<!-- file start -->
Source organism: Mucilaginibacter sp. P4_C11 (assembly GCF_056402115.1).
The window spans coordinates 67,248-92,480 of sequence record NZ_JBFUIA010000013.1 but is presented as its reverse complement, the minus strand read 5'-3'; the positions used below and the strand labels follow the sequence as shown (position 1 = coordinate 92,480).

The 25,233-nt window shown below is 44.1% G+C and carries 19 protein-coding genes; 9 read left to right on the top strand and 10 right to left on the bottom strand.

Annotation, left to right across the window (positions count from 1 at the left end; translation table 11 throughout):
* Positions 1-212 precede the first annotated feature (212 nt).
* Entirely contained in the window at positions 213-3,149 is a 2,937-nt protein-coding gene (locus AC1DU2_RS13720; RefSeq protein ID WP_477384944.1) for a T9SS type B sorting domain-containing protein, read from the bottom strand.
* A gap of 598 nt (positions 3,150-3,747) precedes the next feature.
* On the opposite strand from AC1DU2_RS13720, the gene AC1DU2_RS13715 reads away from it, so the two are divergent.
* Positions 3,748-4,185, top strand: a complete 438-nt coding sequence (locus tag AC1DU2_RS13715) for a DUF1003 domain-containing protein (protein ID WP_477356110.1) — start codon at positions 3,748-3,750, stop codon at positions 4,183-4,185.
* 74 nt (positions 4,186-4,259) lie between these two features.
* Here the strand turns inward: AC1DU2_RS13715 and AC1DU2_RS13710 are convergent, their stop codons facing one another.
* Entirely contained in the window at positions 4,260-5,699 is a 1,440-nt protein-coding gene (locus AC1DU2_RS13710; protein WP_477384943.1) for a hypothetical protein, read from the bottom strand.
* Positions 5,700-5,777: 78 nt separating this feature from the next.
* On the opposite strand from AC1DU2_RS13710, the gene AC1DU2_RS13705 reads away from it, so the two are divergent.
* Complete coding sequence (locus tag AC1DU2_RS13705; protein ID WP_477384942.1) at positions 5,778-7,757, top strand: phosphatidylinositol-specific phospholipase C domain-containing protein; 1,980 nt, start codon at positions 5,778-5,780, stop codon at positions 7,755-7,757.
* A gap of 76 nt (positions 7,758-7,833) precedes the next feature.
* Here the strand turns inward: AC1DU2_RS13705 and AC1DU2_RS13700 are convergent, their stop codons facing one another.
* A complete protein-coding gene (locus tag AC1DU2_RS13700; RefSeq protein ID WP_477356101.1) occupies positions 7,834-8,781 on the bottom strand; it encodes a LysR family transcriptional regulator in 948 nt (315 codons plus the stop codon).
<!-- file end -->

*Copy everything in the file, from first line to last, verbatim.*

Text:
Source organism: Mucilaginibacter sp. P4_C11 (assembly GCF_056402115.1).
The window spans coordinates 67,248-92,480 of sequence record NZ_JBFUIA010000013.1 but is presented as its reverse complement, the minus strand read 5'-3'; the positions used below and the strand labels follow the sequence as shown (position 1 = coordinate 92,480).

The 25,233-nt window shown below is 44.1% G+C and carries 19 protein-coding genes; 9 read left to right on the top strand and 10 right to left on the bottom strand.

Annotation, left to right across the window (positions count from 1 at the left end; translation table 11 throughout):
* Positions 1-212 precede the first annotated feature (212 nt).
* Entirely contained in the window at positions 213-3,149 is a 2,937-nt protein-coding gene (locus AC1DU2_RS13720; RefSeq protein ID WP_477384944.1) for a T9SS type B sorting domain-containing protein, read from the bottom strand.
* A gap of 598 nt (positions 3,150-3,747) precedes the next feature.
* On the opposite strand from AC1DU2_RS13720, the gene AC1DU2_RS13715 reads away from it, so the two are divergent.
* Positions 3,748-4,185, top strand: a complete 438-nt coding sequence (locus tag AC1DU2_RS13715) for a DUF1003 domain-containing protein (protein ID WP_477356110.1) — start codon at positions 3,748-3,750, stop codon at positions 4,183-4,185.
* 74 nt (positions 4,186-4,259) lie between these two features.
* Here the strand turns inward: AC1DU2_RS13715 and AC1DU2_RS13710 are convergent, their stop codons facing one another.
* Entirely contained in the window at positions 4,260-5,699 is a 1,440-nt protein-coding gene (locus AC1DU2_RS13710; protein WP_477384943.1) for a hypothetical protein, read from the bottom strand.
* Positions 5,700-5,777: 78 nt separating this feature from the next.
* On the opposite strand from AC1DU2_RS13710, the gene AC1DU2_RS13705 reads away from it, so the two are divergent.
* Complete coding sequence (locus tag AC1DU2_RS13705; protein ID WP_477384942.1) at positions 5,778-7,757, top strand: phosphatidylinositol-specific phospholipase C domain-containing protein; 1,980 nt, start codon at positions 5,778-5,780, stop codon at positions 7,755-7,757.
* A gap of 76 nt (positions 7,758-7,833) precedes the next feature.
* Here the strand turns inward: AC1DU2_RS13705 and AC1DU2_RS13700 are convergent, their stop codons facing one another.
* A complete protein-coding gene (locus tag AC1DU2_RS13700; RefSeq protein ID WP_477356101.1) occupies positions 7,834-8,781 on the bottom strand; it encodes a LysR family transcriptional regulator in 948 nt (315 codons plus the stop codon).